Population Control: Letters

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Population Control: Letters

By Rosario Morales, Fred Melcher, & H.N. Dobbs

‘Science for the People’ Vol. 6, No. 1, January 1974, p. 16-17, 46
The two letters that follow were stimulated by articles previously published by Science for the People: the first by a section in the pamphlet, Science and Technology in Latin America: Por Que?, and the second by the article, “Preventive Genocide in Latin America”, in SftP, March, 1973. These letters offer criticisms both of the specifics of these articles and of the broader political sentiment expressed. In an attempt to address this latter criticism, we solicited an article which would try to clarify some of the ideological problems of population control programs. We hope that this article will raise new questions and criticisms and that this dialogue will continue in future issues of the magazine. Due to space limitations, we were forced to delete some of the detailed criticisms of the Dobbs letter. Full copies of this letter are available from the SftP office. 

Dear Friends, 

Traditional religious and ‘machismo’ norms prohibit the woman from regulating her procreation and imposes an exhausting exploitation of her body. The Mexican woman of over thirty years of age has an average of 6.6 children. The ‘radical’ argument that the use of contraceptives is ‘playing the imperialist game’ is nothing more than a male rationalization. History does not show that there exists a mechanical relationship between the number of inhabitants per square kilometer and the revolution.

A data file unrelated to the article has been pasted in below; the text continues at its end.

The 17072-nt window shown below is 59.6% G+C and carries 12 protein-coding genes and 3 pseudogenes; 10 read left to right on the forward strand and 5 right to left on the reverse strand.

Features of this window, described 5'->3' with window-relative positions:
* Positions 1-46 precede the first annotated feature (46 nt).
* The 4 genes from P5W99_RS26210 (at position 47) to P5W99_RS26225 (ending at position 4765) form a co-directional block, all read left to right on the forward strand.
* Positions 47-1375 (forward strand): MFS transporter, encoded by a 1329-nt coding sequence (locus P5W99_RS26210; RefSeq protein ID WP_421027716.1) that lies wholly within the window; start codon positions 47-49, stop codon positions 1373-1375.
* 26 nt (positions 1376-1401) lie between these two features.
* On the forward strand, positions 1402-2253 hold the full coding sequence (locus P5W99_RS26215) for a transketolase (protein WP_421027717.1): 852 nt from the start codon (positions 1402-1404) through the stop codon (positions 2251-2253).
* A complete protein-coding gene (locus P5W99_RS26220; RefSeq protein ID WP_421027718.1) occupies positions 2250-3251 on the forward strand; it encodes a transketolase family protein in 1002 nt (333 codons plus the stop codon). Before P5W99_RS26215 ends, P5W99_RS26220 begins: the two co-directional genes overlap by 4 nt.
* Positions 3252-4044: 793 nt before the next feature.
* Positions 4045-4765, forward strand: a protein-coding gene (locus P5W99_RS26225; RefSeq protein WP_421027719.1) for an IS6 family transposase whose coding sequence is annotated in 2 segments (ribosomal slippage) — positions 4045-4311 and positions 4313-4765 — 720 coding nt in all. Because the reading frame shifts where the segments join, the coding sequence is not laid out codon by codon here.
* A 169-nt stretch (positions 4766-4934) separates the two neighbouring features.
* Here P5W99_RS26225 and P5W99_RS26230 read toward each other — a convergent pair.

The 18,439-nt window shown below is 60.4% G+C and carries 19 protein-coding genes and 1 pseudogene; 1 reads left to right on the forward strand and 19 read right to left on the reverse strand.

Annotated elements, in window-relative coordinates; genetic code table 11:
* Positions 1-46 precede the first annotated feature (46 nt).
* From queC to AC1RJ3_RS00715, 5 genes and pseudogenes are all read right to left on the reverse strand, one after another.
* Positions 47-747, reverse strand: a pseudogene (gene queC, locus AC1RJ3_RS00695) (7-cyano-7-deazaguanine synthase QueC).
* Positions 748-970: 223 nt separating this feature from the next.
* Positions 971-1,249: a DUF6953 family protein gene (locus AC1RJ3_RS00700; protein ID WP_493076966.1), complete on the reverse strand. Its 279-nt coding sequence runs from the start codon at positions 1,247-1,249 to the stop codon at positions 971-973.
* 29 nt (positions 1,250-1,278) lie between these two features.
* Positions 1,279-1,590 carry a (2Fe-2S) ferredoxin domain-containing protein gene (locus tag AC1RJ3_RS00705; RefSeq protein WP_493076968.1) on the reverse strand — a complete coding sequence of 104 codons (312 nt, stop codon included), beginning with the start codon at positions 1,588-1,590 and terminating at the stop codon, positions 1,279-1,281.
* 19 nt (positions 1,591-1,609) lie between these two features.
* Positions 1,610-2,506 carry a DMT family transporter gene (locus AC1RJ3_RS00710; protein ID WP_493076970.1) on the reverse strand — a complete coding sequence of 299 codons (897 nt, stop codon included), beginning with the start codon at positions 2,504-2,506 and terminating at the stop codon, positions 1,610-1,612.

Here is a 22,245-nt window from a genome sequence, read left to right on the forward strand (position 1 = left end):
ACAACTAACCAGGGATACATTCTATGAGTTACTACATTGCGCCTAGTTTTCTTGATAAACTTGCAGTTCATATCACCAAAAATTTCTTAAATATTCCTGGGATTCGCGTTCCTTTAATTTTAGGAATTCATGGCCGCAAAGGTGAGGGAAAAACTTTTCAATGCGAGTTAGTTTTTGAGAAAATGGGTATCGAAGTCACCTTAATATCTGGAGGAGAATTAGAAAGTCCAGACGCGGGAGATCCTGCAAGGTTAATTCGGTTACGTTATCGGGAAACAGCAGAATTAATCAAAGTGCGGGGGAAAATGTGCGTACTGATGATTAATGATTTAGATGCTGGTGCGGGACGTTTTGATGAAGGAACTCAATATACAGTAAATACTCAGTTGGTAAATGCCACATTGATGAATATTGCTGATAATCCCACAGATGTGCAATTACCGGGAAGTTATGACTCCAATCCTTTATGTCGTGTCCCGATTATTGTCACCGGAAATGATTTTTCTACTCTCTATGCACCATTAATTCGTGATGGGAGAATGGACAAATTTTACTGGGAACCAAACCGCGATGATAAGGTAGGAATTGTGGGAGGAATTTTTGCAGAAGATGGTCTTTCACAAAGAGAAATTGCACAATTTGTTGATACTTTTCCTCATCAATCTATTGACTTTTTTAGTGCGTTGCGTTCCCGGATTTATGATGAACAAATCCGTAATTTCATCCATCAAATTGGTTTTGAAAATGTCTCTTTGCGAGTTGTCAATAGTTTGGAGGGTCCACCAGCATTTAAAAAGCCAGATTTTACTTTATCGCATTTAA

Punta Critico, August, 1972 

The argument in Science and Technology in Latin America: Por Que? [a pamphlet published in December, 1972 and available from SESPA/SftP] about the use of population control measures is inadequate. Its inadequacy is so serious that it undermines the revealing of the racist counterinsurgency of the U.S. corporations and government in their support of massive experimentation on and propagation of birth control in the Third World, particularly Latin America. What the argument leaves out is tangentially alluded to in the final paragraph of the section on population control: “While we have been critical of existing birth control programs we are not against birth control per se.” It goes on to explain that birth control is noxious when used against women, when they are guinea pigs for imperialist science and the targets of the unhealthy technology that results. It ends: “In the present context, no birth control programs can liberate Latin American women or men from the oppressive conditions of their lives … Only in a society free of exploitation with free choice can birth control be a liberatory technology.”